Personalized browsing using Sitecore
About 12 months ago I walked into the Loud&Clear digital agency’s office in the hopes of landing myself an internship. I was sweating. Not the kind ‘oh I just walked up the stairs on a hot day’ sweat, I mean the kind of sweat that you wipe off your upper lip with a trembling hand and smudge your make up. The interview went well and the office was airy and open so I felt more at ease, I guess.
A few weeks later I got an email, I had got the position as Digital Marketing Assistant. I have been at Loud & Clear since October last year, working with Jenny Kellett, something of a goddess in the digital marketing world and an array of amazing people. I learnt quickly that the digital industry was a progressive and competitive one. It’s not enough to be up to date; you need to be ahead of the game, to know that next moves before they even happen.
Recently we partnered with and rebuilt our website using Sitecore. This is where the ‘ahead of the game’ component comes in. Sitecore is one of the most amazing and intelligent systems I’ve encountered and I know about South Korea’s schooling system. I did my research and talked to some experts and this is what I have come to know about Sitecore.
It’s a content management system (CMS) and a digital marketing system (DMS) that is fully adaptive. It gives marketers a look into how people use their website and the opportunity to tailor this use. On their website Sitecore state that their system gives us “the power to own every customer experience”. For example, Sitecore allows marketers to see how many people in Melbourne have been to their website and clicked on a certain tab or page. Marketers can then use this information to tailor their experience and display different content or ads to different people to encourage them to behave as they wish while on their website.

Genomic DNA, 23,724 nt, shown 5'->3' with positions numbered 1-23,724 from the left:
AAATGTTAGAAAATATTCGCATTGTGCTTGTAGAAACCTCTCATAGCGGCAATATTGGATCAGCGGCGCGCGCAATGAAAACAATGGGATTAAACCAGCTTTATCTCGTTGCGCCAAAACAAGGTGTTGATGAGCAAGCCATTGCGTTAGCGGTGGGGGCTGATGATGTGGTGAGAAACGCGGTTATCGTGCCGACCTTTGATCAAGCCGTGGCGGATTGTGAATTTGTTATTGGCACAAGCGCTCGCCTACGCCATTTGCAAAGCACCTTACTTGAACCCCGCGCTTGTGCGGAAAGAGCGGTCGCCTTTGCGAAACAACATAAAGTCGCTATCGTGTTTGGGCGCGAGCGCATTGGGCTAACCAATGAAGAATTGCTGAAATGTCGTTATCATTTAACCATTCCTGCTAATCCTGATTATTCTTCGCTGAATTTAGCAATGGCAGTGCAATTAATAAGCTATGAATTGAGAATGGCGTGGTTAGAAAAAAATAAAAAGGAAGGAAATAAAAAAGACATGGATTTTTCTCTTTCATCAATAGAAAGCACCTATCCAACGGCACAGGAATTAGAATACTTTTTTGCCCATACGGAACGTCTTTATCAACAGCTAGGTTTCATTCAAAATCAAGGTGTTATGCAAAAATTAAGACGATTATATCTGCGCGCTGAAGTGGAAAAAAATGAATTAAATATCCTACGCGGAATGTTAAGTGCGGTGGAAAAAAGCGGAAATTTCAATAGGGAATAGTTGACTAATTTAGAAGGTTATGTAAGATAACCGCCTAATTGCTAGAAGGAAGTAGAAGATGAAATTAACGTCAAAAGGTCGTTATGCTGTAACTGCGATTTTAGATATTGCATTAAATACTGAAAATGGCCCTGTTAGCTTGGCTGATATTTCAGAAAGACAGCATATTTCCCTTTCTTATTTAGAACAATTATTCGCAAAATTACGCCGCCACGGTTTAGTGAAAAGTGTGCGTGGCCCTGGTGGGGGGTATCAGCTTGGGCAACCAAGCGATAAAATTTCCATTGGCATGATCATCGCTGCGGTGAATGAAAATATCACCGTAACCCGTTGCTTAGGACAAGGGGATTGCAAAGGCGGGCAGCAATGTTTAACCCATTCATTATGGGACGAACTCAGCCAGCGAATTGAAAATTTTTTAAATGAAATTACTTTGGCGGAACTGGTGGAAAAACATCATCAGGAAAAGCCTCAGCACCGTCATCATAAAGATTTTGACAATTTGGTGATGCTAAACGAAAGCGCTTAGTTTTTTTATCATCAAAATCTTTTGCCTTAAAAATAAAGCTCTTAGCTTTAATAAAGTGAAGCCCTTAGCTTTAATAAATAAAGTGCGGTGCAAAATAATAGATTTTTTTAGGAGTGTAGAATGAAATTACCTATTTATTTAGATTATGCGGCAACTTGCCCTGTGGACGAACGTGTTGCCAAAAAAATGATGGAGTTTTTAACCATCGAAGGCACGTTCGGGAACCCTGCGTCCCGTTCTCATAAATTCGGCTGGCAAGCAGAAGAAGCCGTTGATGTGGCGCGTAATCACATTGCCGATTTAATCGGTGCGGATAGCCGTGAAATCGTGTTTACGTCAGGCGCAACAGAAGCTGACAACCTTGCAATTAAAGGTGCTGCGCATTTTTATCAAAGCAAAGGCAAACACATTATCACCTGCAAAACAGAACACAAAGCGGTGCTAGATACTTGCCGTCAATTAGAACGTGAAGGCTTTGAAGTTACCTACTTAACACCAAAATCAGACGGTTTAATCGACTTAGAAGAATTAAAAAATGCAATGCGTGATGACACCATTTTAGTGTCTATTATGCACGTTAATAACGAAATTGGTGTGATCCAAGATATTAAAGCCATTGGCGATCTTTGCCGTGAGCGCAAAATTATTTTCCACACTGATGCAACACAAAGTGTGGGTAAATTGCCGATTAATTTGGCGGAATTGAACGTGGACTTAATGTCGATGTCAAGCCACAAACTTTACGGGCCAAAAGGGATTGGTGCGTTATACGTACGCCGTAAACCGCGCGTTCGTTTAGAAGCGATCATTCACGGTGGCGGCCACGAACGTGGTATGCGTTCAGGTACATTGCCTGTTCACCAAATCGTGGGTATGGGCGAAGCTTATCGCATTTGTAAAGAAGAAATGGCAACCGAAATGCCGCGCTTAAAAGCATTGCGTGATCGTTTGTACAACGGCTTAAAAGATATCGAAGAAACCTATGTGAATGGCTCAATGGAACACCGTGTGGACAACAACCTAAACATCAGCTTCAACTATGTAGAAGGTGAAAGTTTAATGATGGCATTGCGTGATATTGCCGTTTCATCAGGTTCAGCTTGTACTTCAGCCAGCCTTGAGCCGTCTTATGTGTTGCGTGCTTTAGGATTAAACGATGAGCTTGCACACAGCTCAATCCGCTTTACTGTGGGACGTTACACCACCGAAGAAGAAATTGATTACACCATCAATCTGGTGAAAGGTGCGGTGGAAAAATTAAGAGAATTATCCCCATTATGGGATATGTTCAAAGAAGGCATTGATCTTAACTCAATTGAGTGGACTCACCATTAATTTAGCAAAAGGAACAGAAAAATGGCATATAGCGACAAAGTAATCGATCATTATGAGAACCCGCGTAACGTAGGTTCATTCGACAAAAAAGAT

If someone from Melbourne views a page on a website run by Sitecore they may see something different to a person viewing in Canberra for example. This ‘something’ is marketed for Melbourians which would encourage them to stay on their website, buy a product, donate, click on another link, leave a comment etc. Sitecore runs with the big boys in the CMS race and sets itself apart from other platforms like WordPress or Kentico.
These flexible and expandable features of Sitecore are accessible because they use a .NET framework, and have been since they were established in 2002. Currently Sitecore uses .NET 2.0/4.0; the same framework used by Toshiba and Canon. The use of the CMS is similar in look and feel to a basic Windows desktop with ‘Home’, ‘Content’ and ‘Media Library’ folders. It is a diverse system; anything can be expanded or overwritten in the name of customisation.
Both our own Sitecore expert and the Sitecore VP Enablement Services Officer for Greater Asia, Robert Holliday, agree that the best feature of Sitecore’s is the “very advanced personalization capabilities”. I questioned Robert about Sitecore’s clients and their success stories. The non-for-profit organization The Smith Family use Sitecore as their CMS. They wanted to increase donations Robert told me. Since using Sitecore “they have seen are that overall donations have increased by 33%… that was in six months”. As well as this, of the total donations made to The Smith Family 25% are now made online after moving to Sitecore. Robert did admit that Sitecore was quite a complex system to operate and that “if the organization doesn’t have a digital team then either they should outsource”.
The bar in the digital industry is being ever heightened. Working with the people at Loud&Clear has showed me how this bar is set and how high you need to jump to reach it. Sitecore is just one example of the amazing possibilities the ever expanding and changing digital world has. I have probably learnt more since working at a digital agency for just under 12 months than I have in 2 years of study, and I don’t know if that says more of me, Loud&Clear or my University.